kidney? The answer becomes clear when considering the spinal
segmental nerve supply that both sites share. Interneurons in the
spinal cord yoke neural traffic from the small of the back with
signals stemming from the depths of the abdomen and pelvis.
Palpation of the paraspinal muscles along the entire back reveal
results of aberrant neural traffic from facilitated spinal segments
in the form of tissue tenderness, tension, and restriction. These
findings of myofascial dysfunction along certain spinal segments
serve to raise our awareness of potential somatic and/or visceral
disturbances in the body realms subserved by this spinal cord
“real estate”. This then informs both our diagnosis and treatment
of the patient.

Layered and cross-sectional anatomy images also uncover structures beyond our fingers’ reach. The bony calvarium keeps us from
touching the brain and its vessels. Through the translucent skull
in the Visible Human images in this book, connections between
channels and vessels such as the Governor Vessel (GV) and the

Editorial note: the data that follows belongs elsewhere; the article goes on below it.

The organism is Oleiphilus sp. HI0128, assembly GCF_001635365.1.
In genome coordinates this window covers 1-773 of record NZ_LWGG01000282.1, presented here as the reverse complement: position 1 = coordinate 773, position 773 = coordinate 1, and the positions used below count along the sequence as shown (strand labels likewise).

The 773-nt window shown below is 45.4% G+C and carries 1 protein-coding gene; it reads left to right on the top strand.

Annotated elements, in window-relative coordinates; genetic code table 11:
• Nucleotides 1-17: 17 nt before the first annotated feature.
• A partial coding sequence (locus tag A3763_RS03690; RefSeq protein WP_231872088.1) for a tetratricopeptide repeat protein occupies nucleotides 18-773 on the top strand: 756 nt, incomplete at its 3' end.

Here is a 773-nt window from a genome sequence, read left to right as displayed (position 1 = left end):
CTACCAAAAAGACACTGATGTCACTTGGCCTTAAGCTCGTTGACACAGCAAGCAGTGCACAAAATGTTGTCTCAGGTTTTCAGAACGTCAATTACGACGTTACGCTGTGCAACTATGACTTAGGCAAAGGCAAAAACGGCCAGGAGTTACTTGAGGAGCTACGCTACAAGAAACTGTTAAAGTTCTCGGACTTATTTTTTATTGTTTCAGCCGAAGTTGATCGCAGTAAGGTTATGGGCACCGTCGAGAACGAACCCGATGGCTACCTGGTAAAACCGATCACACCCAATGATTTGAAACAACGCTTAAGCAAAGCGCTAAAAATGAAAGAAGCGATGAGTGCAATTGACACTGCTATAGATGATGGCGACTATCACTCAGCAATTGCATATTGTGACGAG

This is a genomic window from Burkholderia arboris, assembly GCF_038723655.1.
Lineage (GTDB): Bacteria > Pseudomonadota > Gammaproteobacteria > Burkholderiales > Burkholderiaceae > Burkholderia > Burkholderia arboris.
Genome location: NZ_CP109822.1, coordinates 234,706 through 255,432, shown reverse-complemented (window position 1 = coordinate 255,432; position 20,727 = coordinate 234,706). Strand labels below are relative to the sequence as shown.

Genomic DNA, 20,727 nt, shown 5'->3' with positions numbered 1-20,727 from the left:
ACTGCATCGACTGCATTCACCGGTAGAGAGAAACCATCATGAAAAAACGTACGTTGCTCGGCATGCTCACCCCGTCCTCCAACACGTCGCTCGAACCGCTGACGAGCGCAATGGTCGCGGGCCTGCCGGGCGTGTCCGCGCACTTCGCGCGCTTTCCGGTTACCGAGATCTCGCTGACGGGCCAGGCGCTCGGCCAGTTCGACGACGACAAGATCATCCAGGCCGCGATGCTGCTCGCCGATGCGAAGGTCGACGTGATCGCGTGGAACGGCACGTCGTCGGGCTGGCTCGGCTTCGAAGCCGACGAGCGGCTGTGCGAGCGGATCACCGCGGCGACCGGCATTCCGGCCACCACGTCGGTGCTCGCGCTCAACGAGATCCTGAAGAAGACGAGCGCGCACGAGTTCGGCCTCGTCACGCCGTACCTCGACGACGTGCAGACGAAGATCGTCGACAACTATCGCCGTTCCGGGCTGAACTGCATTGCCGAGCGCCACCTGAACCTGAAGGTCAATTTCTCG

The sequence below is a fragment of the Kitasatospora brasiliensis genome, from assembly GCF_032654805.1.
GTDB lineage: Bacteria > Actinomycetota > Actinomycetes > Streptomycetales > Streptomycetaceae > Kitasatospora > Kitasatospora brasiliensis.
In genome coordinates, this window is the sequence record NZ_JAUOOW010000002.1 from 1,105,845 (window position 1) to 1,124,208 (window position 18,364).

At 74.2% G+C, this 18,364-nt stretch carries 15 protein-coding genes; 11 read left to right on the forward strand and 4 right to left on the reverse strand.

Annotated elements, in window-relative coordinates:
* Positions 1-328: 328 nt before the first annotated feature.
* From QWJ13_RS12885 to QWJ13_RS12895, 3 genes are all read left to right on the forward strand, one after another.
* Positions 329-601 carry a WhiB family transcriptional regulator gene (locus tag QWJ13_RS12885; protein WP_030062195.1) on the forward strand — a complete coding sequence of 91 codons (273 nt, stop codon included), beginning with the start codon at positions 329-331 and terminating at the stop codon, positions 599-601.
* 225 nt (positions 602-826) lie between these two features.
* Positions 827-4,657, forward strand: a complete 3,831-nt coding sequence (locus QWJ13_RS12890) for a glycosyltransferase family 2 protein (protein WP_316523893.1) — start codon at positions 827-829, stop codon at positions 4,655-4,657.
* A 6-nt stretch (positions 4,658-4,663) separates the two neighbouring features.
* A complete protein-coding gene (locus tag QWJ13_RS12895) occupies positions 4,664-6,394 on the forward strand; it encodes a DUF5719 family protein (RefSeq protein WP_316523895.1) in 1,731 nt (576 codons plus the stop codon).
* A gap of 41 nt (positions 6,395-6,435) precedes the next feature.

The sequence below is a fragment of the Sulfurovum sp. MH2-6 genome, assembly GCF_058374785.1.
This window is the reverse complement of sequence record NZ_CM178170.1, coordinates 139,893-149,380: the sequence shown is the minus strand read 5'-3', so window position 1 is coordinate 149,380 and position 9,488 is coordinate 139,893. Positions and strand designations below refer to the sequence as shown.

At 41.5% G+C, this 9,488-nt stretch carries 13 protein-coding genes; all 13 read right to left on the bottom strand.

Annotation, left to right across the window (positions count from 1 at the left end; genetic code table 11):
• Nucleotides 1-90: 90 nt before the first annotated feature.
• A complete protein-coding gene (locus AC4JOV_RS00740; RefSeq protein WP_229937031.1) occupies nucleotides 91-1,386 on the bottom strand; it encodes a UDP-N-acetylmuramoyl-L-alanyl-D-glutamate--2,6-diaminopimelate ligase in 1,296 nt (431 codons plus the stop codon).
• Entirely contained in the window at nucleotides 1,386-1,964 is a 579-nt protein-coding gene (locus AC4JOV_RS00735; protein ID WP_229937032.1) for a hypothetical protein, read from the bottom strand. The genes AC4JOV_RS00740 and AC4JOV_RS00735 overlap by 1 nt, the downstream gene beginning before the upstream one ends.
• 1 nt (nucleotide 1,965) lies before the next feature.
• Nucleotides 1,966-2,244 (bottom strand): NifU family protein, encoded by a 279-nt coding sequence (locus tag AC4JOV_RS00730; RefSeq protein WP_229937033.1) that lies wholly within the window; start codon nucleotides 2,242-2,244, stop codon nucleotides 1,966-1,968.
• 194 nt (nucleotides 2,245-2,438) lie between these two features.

superior sagittal venous sinus remind us of the original, vascular
basis of acupuncture as a whole and the eight singular vessels
in particular. The Governor Vessel’s counterpart, Conception
Vessel (CV), represents the vena cava, whose relationship to
the overlying central CV on the surface of the anterior (ventral)
trunk now makes sense. Clinically, one may detect expansions of
the often forgotten collateral venous drainage pathways when
the vena cava obstructs, making the connection between deep,
interior processes and the body surface, visually striking. In this
way, channels’ interconnections from deep to superficial and
from one to another bring to life the meaning behind the metaphor
in ancient writings on acupuncture. Today, scientific pursuits
elaborate on these early insights and draw detailed descriptions
of how acupuncture and related techniques influence form and
function. Let us begin at the point-stimulus juncture.

The Needle-Tissue Interface

In acupuncture, the “rubber meets the road” at the needle-tissue
interface. Like tires on pavement, the acupuncture needle must
engage with its surroundings in order to gain traction and cause
change. When rotated, the acupuncture needle attracts and pulls
on collagen and possibly muscle fibers, causing them to grab
its shaft. This bond between metal and fibers forces the tissue
to respond and initiates a conversation with neighboring nerves,
fascia, and fibroblasts.
The message spreads to nearby cells, culminating in a wave of
tissue deformation and neural discourse that travels beyond the
immediate vicinity. If the needle has reached muscle, the impact of
treatment intensifies.284 Nerves ferry information about the event